(But the book tour continues in the UK and Australia!)
In the last couple of weeks, I’ve finished the last 12 hour shifts of my first year of midwifery studies, begun attending the lectures for my second year, and facilitated an international FreeGaza meeting in Brussels in the middle. Also this year so far, I’ve done about 30 book events – and thank you so much to all the groups and people who’ve made those happen. I’ve been posting occasionally to this blog since I returned from Gaza, but I’ve decided it’s time to stop…I need to step up the attention to my degree (it’s getting harder, and I’m not getting smarter!), while keeping going with more book events in my spare moments.
In Palestine, and in Palestine solidarity, there’s so much going on, and I’m very aware this blog is in no way keeping up. The Jewish Boat to Gaza just got stopped by Israel; Ewa has just written about the Flotilla attack, while Adie is writing from Gaza about his work with some of the people you met via my blog, including Dr Mona and the Samouni family; Sarah my co-author is blogging from the West Bank for a few weeks; the Russell Tribunal is about to convene in London and needs your support, the UN Human Rights Commission enquiry into the flotilla attacks has reached some very strong conclusions and a summary of the report is here (but it doesn’t actually recommend anything…hmm…); and the Viva Palestina convoy is on the road again. And the FreeGaza boats will sail again soon…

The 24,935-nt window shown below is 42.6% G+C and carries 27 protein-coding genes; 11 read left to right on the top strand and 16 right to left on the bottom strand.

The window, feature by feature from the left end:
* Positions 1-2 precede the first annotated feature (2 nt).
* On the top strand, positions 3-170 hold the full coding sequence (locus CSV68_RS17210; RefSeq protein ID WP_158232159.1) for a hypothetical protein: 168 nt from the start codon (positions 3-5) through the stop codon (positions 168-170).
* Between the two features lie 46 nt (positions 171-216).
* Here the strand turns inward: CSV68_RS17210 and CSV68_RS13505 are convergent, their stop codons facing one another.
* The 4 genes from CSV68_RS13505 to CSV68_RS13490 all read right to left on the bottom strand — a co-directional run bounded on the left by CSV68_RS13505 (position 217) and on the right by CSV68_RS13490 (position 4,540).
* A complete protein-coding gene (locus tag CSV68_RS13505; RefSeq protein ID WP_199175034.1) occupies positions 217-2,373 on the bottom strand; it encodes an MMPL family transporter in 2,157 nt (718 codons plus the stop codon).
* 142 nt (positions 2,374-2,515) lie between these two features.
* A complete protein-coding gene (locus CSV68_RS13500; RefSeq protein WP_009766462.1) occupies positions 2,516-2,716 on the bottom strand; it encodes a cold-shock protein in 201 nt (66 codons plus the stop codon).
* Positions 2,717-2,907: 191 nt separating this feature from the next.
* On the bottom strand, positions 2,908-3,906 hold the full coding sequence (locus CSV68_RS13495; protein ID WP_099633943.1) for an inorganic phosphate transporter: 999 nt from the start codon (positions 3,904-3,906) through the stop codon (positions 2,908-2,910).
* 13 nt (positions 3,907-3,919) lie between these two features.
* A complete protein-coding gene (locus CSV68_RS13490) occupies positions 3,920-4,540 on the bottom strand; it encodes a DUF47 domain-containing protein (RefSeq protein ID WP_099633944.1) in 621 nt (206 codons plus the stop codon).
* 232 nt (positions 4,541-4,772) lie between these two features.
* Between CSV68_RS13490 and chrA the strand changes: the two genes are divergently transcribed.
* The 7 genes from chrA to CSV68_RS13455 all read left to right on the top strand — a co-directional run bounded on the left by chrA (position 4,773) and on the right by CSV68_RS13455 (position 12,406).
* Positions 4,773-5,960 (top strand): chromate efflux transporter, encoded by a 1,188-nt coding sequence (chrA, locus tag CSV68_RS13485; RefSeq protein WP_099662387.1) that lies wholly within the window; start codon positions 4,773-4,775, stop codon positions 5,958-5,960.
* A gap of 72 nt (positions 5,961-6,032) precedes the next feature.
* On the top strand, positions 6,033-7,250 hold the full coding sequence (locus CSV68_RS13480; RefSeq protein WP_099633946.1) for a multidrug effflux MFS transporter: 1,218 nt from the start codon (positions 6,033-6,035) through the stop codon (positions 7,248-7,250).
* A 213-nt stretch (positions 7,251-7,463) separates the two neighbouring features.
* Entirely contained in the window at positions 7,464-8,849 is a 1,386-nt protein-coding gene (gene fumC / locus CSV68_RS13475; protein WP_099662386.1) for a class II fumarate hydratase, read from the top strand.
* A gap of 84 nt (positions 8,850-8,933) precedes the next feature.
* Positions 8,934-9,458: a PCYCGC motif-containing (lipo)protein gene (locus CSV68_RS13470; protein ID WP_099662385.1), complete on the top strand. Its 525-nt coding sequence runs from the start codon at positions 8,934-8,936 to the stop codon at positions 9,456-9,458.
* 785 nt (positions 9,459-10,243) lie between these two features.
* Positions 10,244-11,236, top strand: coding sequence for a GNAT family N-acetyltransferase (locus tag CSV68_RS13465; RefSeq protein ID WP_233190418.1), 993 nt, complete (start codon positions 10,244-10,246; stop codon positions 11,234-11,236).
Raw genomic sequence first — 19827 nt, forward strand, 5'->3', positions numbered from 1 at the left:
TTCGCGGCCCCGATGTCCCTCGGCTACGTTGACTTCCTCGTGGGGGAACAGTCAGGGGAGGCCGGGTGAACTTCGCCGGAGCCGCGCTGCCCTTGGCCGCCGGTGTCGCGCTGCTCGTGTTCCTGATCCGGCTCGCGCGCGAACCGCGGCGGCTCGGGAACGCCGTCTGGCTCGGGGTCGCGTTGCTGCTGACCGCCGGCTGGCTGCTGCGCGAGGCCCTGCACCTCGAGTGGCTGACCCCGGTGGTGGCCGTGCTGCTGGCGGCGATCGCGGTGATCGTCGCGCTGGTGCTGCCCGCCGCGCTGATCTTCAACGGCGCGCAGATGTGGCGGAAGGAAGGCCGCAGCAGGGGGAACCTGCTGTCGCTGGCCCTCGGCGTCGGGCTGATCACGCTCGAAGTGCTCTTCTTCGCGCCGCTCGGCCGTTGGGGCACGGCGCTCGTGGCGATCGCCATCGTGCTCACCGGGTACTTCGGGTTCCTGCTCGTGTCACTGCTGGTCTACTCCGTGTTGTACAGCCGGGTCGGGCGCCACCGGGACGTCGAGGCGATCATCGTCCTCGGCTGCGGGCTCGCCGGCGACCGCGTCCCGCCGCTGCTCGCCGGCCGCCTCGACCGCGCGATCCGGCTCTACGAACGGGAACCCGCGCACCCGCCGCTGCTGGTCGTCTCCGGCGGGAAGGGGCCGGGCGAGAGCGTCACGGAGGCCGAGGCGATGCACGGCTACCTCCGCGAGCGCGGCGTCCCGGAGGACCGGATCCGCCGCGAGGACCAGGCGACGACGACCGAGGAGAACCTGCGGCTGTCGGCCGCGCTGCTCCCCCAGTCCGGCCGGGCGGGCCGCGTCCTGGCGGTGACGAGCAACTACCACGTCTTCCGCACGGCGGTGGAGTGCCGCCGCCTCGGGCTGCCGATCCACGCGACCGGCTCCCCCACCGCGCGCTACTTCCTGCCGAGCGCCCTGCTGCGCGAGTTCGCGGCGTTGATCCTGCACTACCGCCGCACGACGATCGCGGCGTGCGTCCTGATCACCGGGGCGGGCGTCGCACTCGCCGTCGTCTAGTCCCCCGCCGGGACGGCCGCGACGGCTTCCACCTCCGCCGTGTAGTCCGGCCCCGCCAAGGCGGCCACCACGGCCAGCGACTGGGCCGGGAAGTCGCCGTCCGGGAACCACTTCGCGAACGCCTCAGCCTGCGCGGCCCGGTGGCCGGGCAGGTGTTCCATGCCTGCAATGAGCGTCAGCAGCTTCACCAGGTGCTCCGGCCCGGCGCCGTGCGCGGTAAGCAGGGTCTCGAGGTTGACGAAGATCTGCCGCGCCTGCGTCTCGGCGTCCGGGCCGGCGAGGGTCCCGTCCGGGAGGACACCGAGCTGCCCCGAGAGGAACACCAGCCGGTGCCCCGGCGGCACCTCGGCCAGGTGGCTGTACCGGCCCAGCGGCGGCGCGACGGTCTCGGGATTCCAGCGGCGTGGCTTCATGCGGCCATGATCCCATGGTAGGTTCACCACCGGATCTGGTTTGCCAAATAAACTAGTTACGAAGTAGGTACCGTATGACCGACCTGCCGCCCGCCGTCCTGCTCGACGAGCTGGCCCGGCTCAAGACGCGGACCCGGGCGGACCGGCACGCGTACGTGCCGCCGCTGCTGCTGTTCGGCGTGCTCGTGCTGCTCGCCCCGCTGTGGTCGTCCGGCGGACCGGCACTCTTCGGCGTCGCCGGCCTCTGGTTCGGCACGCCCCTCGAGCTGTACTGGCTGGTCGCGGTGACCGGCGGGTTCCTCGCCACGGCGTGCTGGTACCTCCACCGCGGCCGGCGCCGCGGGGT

Anyway, for me, the role of my own writing has been much less important since I left Gaza, and I would rather you went and read writing coming out of Palestine right now (look at my links page if you need some contacts to start you off.) I will continue to tell Gaza stories via my book – you can invite me along anywhere you need a random activist-author-midwife type person (so keep an eye on my events calendar which I will keep updating) and one day I will be back here writing again. I don’t really have the words I need to thank all of you – the readers who opened your hearts to my stories of Gaza, when that meant, and continues to mean, a lot of pain and sometimes horror. I hope what you’ve also found here is some of the courage, hope, and joy that my Gaza friends have shared with me.
Ken Loach on why he supports the Russell Tribunal: